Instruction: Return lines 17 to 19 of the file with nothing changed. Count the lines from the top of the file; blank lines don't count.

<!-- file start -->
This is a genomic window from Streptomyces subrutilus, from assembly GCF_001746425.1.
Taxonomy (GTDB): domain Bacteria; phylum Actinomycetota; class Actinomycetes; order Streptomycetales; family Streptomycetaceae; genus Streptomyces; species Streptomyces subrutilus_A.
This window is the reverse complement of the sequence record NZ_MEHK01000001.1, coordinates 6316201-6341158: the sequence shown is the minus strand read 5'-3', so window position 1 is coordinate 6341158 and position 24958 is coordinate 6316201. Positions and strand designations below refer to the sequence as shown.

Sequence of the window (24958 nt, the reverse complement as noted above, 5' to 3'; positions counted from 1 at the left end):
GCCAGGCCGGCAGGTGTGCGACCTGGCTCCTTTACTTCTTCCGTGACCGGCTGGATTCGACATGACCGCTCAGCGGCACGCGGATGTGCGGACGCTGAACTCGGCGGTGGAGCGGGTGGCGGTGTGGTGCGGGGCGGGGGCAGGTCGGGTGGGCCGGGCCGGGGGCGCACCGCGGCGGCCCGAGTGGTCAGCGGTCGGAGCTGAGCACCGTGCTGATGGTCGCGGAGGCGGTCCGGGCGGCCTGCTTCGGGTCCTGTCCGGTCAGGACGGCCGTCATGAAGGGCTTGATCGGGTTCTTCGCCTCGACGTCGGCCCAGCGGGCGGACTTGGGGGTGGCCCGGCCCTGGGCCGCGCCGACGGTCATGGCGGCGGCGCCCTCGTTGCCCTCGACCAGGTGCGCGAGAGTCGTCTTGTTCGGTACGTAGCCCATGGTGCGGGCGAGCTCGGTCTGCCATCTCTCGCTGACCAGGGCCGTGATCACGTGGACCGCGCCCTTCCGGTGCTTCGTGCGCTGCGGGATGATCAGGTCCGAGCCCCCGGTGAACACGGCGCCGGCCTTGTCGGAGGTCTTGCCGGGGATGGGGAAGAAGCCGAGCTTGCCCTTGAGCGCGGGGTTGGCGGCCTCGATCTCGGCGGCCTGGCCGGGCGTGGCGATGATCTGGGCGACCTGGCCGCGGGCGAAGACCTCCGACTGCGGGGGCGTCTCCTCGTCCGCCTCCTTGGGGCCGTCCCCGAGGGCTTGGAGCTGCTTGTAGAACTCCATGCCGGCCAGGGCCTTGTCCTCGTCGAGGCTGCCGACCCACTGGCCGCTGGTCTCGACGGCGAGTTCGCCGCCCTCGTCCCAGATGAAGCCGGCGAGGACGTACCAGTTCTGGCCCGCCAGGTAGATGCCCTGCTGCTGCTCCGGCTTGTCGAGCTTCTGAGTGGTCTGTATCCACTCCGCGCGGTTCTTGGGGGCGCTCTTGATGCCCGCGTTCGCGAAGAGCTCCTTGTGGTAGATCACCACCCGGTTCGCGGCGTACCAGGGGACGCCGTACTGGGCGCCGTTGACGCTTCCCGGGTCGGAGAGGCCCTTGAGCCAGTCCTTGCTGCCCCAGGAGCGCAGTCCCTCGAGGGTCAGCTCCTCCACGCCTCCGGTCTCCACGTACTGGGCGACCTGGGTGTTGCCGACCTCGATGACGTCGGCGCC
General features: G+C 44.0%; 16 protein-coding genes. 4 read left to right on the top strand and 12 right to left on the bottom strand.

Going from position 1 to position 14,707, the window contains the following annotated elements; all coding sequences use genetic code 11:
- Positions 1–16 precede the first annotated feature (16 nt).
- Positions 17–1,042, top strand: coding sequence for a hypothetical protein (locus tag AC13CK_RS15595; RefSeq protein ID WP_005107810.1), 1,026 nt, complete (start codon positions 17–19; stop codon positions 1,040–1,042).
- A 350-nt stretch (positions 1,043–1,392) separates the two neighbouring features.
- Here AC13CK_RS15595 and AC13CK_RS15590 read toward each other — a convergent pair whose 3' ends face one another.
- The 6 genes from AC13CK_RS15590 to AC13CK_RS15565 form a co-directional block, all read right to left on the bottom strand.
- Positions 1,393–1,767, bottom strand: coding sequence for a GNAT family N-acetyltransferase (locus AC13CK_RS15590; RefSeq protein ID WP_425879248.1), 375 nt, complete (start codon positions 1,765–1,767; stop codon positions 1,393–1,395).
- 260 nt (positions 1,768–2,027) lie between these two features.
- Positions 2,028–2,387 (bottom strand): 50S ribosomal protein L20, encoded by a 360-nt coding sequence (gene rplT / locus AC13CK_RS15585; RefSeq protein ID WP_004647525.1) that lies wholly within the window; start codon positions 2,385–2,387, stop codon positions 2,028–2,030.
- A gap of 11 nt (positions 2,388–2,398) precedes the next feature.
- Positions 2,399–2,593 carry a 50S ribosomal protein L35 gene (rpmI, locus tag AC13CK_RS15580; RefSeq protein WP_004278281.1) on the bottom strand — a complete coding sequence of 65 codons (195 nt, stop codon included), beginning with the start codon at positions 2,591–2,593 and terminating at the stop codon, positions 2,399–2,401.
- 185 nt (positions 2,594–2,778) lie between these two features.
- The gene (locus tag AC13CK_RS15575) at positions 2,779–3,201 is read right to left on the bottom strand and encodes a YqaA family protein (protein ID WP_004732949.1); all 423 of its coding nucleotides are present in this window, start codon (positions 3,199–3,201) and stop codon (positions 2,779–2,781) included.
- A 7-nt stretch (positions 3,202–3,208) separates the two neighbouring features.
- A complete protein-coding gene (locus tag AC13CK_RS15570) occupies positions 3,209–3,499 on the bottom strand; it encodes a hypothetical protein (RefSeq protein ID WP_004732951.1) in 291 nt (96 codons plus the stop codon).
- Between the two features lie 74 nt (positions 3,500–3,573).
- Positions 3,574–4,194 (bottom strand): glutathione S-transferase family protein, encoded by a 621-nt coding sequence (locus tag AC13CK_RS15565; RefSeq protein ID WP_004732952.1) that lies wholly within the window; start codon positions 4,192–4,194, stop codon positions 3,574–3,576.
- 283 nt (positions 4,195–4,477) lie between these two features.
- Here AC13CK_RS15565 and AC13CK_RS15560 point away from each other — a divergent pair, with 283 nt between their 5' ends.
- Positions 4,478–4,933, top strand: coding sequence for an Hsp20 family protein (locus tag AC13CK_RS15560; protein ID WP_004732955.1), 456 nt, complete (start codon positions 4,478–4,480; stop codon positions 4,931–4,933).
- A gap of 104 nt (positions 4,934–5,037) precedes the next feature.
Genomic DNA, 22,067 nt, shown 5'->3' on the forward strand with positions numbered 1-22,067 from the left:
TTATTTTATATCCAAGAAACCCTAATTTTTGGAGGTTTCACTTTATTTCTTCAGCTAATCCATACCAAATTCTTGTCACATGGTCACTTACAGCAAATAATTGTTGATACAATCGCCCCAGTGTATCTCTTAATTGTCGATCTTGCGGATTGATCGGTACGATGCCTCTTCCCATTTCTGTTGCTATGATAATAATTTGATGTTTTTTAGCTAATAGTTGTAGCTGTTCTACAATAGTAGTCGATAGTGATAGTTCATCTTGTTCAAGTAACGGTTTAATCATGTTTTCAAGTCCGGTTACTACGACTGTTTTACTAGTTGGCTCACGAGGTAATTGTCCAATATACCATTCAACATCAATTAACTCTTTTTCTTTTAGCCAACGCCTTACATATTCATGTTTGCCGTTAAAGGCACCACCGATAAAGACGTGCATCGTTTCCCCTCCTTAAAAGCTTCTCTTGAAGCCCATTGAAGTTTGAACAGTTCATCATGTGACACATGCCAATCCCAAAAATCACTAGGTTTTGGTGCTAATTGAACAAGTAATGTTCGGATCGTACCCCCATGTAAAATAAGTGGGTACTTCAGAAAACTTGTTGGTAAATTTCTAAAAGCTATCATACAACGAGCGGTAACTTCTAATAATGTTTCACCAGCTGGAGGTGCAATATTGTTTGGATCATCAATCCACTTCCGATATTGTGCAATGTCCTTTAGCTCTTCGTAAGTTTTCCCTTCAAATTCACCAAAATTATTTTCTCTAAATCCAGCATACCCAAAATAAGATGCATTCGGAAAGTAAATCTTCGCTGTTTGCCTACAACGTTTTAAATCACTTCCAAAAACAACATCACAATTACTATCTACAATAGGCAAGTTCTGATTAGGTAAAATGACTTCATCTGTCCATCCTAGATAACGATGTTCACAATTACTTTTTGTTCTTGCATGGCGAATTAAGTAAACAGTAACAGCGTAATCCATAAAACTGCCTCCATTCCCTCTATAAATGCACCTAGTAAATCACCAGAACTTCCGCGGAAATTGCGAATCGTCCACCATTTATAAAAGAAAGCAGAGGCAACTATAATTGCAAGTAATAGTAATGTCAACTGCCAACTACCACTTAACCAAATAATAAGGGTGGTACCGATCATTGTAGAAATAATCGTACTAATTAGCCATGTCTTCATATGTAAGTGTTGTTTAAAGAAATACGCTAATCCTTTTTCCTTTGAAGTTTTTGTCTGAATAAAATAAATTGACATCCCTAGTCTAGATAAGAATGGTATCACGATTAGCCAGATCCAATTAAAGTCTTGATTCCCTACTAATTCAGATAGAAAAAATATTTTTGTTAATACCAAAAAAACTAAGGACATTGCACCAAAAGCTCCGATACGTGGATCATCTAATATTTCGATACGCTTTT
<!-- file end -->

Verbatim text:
- Positions 2,399–2,593 carry a 50S ribosomal protein L35 gene (rpmI, locus tag AC13CK_RS15580; RefSeq protein WP_004278281.1) on the bottom strand — a complete coding sequence of 65 codons (195 nt, stop codon included), beginning with the start codon at positions 2,591–2,593 and terminating at the stop codon, positions 2,399–2,401.
- 185 nt (positions 2,594–2,778) lie between these two features.
- The gene (locus tag AC13CK_RS15575) at positions 2,779–3,201 is read right to left on the bottom strand and encodes a YqaA family protein (protein ID WP_004732949.1); all 423 of its coding nucleotides are present in this window, start codon (positions 3,199–3,201) and stop codon (positions 2,779–2,781) included.